Pamela Tate, president of CAEL agrees that the degree has significance beyond the telecommunications industry because it creates a new educational option for adults. "This degree represents the future direction of lifelong learning in our country," she says. "Our experience shows that working adults often want to grow professionally, but have problems finding educational opportunities that fit their needs."

In the recent past, individual unions and companies have worked with community colleges and other educational institutions to develop degrees in telecommunications, but these educational opportunities are still few and far between. The telecommunications industry needs thousands of skilled technicians spread out over a huge geographic area.

We're moving beyond traditional workplace training to offer a telecommunications degree on-line to thousands of technicians throughout the country," said J. Randall MacDonald, GTE executive vice president, human resources and administration. "With the booming growth of the telecommunications industry, it's critical that we help employees develop the skills to deliver the technologically sophisticated services our customers demand."

The three biggest barriers that adults face in pursuing education are money, time and knowledge of where to go to get the skills they want. The online degree will remove latter two of those barriers. First because the degree will have the maximum flexibility for fitting it into student's busy schedules, even if they work nontraditional shifts. Second, because it will reflect the needs of industry employers, the degree will provide a clear direction for workers who want to develop careers in telecommunications. For many workers currently in the telecommunications industry, the financial barrier has already been removed through company education benefits that have been bargained by the unions.

For further information on NACTEL, click here.

Who Is Currently Eligible for the NACTEL Program?

As the NACTEL program gets underway, only members of those locals representing workers at the participating telecommunications companies are eligible to participate. The IBEW and the other partners want to expand the opportunity to pursue the degree to all members and others wishing to enter the industry. For now, members of the following IBEW telecommunications locals are eligible to enroll in the program.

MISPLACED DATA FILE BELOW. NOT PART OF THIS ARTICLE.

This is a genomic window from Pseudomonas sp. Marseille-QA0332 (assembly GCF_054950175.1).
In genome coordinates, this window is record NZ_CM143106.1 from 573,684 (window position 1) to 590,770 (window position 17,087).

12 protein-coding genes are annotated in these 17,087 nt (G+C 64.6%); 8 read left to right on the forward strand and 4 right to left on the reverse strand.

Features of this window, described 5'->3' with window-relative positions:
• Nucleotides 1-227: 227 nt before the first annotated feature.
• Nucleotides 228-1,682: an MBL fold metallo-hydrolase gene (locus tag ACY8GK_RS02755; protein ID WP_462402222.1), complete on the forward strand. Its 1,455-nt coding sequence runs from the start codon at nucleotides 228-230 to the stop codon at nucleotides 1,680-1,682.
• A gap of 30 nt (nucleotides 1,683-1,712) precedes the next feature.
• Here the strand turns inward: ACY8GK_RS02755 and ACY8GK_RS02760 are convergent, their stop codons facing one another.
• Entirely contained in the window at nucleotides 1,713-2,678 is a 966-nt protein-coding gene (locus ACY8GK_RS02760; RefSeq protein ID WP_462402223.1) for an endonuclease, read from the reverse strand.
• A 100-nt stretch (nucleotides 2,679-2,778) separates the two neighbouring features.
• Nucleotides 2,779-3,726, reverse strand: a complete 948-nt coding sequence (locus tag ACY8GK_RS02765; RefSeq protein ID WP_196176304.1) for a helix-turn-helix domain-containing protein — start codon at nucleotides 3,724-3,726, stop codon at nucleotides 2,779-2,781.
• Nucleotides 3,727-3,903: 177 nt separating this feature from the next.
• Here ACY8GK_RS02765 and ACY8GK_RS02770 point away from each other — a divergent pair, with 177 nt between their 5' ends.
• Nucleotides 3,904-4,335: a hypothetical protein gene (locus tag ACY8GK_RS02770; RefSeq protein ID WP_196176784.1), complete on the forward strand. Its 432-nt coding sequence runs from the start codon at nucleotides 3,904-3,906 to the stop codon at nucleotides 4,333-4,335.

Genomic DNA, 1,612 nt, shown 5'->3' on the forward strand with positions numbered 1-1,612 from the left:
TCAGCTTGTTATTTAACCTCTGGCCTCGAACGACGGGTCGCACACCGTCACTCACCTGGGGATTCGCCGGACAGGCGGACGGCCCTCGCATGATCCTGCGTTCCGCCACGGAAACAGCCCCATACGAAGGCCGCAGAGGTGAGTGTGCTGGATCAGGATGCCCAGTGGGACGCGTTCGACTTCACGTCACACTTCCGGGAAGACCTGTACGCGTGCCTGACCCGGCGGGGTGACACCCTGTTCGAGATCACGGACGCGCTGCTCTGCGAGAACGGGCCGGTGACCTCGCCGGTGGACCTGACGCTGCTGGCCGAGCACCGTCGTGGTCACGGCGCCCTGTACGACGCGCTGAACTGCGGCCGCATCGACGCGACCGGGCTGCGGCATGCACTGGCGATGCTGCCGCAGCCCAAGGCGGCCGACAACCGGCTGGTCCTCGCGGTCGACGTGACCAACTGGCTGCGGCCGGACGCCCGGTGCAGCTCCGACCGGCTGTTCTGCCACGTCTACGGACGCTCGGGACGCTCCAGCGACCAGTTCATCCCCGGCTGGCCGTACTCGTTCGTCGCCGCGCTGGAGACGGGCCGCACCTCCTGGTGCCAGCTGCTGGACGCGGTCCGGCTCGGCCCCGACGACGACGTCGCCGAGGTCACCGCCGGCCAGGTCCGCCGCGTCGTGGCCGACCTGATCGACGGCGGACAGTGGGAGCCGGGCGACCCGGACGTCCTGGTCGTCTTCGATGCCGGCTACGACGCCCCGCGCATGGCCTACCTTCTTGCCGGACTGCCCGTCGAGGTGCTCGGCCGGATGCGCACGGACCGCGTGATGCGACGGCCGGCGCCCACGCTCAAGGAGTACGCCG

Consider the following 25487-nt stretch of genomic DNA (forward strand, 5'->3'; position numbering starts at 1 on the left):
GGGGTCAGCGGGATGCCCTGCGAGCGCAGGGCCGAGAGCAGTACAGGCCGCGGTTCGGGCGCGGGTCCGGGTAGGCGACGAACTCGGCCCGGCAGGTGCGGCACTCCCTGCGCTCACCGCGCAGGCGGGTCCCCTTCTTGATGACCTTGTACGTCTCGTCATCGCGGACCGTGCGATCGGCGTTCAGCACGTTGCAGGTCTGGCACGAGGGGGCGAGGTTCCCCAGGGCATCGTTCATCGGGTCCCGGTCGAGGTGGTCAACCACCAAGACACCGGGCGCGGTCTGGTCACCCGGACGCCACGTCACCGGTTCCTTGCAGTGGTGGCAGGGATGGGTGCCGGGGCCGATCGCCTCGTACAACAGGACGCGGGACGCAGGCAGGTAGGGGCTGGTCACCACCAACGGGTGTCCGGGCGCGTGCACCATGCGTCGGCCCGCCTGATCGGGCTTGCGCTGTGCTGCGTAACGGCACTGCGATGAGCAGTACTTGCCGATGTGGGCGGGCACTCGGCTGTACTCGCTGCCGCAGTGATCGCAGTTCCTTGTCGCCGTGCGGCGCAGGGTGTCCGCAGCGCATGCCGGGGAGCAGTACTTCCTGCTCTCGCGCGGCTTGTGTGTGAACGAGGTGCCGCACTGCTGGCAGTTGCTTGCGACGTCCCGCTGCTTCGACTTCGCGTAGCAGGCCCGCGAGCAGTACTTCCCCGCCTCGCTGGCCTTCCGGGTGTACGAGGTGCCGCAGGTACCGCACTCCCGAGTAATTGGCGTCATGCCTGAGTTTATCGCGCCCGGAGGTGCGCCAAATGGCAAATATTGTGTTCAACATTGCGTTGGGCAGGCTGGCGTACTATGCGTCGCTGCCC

Bell Atlantic/NYNEX Local Unions

Local Union 827, East Windsor, New Jersey
Local Union 1944, Philadelphia, Pennsylvania
Local Union 2213, Washington Mills, New York
Local Union 2222, Boston, Massachusetts
Local Union 2320, Manchester, New Hampshire
Local Union 2321, Middleton, Massachusetts
Local Union 2322, Middleboro, Massachusetts
Local Union 2323, Cranston, Rhode Island
Local Union 2324, Springfield, Massachusetts
Local Union 2325, Worcester, Massachusetts
Local Union 2326, Montpelier, Vermont
Local Union 2327, Augusta, Maine

GTE Local Unions

Local Union 21, Downers Grove, Illinois
Local Union 51, Springfield, Illinois
Local Union 89, Seattle, Washington
Local Union 126, Philadelphia, Pennsylvania
Local Union 196, Rockford, Illinois
Local Union 204, Cedar Rapids, Iowa
Local Union 257, Jefferson City, Missouri
Local Union 289, Durham, North Carolina
Local Union 463, Glasgow, Kentucky
Local Union 543, San Bernardino, California
Local Union 702, Frankfort, Illinois
Local Union 723, Fort Wayne, Indiana
Local Union 824, Tampa, Florida
Local Union 949, Burnsville, Minnesota
Local Union 986, Norwalk, Ohio
Local Union 1106, Mason, Michigan
Local Union 1357, Honolulu, Hawaii
Local Union 1431, Sumter, South Carolina
Local Union 1451, York, Pennsylvania
Local Union 1635, Johnstown, Pennsylvania
Local Union 1637, Erie, Pennsylvania

SBC (Pacific Telesis) Local Unions

Local Union 1011, San Francisco, California
Local Union 1269, San Francisco, California
Local Union 2139, Los Angeles, California

U S West Local Unions

Local Union 206, Helena, Montana
Local Union 1269, San Francisco, California